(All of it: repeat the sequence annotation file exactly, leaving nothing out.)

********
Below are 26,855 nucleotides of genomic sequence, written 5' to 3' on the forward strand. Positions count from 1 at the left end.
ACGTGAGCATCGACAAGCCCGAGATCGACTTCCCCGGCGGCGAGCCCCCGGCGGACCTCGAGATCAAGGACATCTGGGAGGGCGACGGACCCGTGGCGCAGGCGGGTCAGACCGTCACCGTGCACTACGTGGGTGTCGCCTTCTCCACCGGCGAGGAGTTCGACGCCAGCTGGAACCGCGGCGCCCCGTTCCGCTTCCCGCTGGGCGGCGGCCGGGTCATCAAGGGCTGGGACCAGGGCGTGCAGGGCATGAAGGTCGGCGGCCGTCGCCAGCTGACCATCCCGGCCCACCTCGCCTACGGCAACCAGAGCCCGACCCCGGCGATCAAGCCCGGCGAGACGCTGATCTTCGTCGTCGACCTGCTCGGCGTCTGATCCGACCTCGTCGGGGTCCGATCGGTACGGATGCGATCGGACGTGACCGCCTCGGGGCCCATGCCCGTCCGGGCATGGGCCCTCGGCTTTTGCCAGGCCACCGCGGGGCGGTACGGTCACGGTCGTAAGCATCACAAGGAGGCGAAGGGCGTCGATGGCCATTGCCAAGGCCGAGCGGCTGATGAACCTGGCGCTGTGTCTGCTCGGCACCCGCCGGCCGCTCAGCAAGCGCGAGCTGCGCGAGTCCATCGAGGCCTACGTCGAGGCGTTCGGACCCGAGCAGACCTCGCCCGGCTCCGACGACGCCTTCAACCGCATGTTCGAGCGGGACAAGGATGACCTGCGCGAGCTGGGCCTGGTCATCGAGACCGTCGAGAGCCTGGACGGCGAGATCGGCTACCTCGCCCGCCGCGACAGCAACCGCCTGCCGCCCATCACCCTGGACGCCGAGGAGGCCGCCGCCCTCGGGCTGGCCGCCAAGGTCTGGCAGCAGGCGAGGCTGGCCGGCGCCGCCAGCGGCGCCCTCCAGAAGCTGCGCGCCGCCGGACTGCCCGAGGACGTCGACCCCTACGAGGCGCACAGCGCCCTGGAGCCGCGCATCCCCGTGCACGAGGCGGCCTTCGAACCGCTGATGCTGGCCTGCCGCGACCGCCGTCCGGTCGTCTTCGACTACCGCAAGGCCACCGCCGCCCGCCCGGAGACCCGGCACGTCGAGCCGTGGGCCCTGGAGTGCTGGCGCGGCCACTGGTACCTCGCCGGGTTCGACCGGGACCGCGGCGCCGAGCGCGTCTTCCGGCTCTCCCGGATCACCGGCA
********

Below are 26,855 nucleotides of genomic sequence, written 5' to 3' on the forward strand. Positions count from 1 at the left end.
ACGTGAGCATCGACAAGCCCGAGATCGACTTCCCCGGCGGCGAGCCCCCGGCGGACCTCGAGATCAAGGACATCTGGGAGGGCGACGGACCCGTGGCGCAGGCGGGTCAGACCGTCACCGTGCACTACGTGGGTGTCGCCTTCTCCACCGGCGAGGAGTTCGACGCCAGCTGGAACCGCGGCGCCCCGTTCCGCTTCCCGCTGGGCGGCGGCCGGGTCATCAAGGGCTGGGACCAGGGCGTGCAGGGCATGAAGGTCGGCGGCCGTCGCCAGCTGACCATCCCGGCCCACCTCGCCTACGGCAACCAGAGCCCGACCCCGGCGATCAAGCCCGGCGAGACGCTGATCTTCGTCGTCGACCTGCTCGGCGTCTGATCCGACCTCGTCGGGGTCCGATCGGTACGGATGCGATCGGACGTGACCGCCTCGGGGCCCATGCCCGTCCGGGCATGGGCCCTCGGCTTTTGCCAGGCCACCGCGGGGCGGTACGGTCACGGTCGTAAGCATCACAAGGAGGCGAAGGGCGTCGATGGCCATTGCCAAGGCCGAGCGGCTGATGAACCTGGCGCTGTGTCTGCTCGGCACCCGCCGGCCGCTCAGCAAGCGCGAGCTGCGCGAGTCCATCGAGGCCTACGTCGAGGCGTTCGGACCCGAGCAGACCTCGCCCGGCTCCGACGACGCCTTCAACCGCATGTTCGAGCGGGACAAGGATGACCTGCGCGAGCTGGGCCTGGTCATCGAGACCGTCGAGAGCCTGGACGGCGAGATCGGCTACCTCGCCCGCCGCGACAGCAACCGCCTGCCGCCCATCACCCTGGACGCCGAGGAGGCCGCCGCCCTCGGGCTGGCCGCCAAGGTCTGGCAGCAGGCGAGGCTGGCCGGCGCCGCCAGCGGCGCCCTCCAGAAGCTGCGCGCCGCCGGACTGCCCGAGGACGTCGACCCCTACGAGGCGCACAGCGCCCTGGAGCCGCGCATCCCCGTGCACGAGGCGGCCTTCGAACCGCTGATGCTGGCCTGCCGCGACCGCCGTCCGGTCGTCTTCGACTACCGCAAGGCCACCGCCGCCCGCCCGGAGACCCGGCACGTCGAGCCGTGGGCCCTGGAGTGCTGGCGCGGCCACTGGTACCTCGCCGGGTTCGACCGGGACCGCGGCGCCGAGCGCGTCTTCCGGCTCTCCCGGATCACCGGCA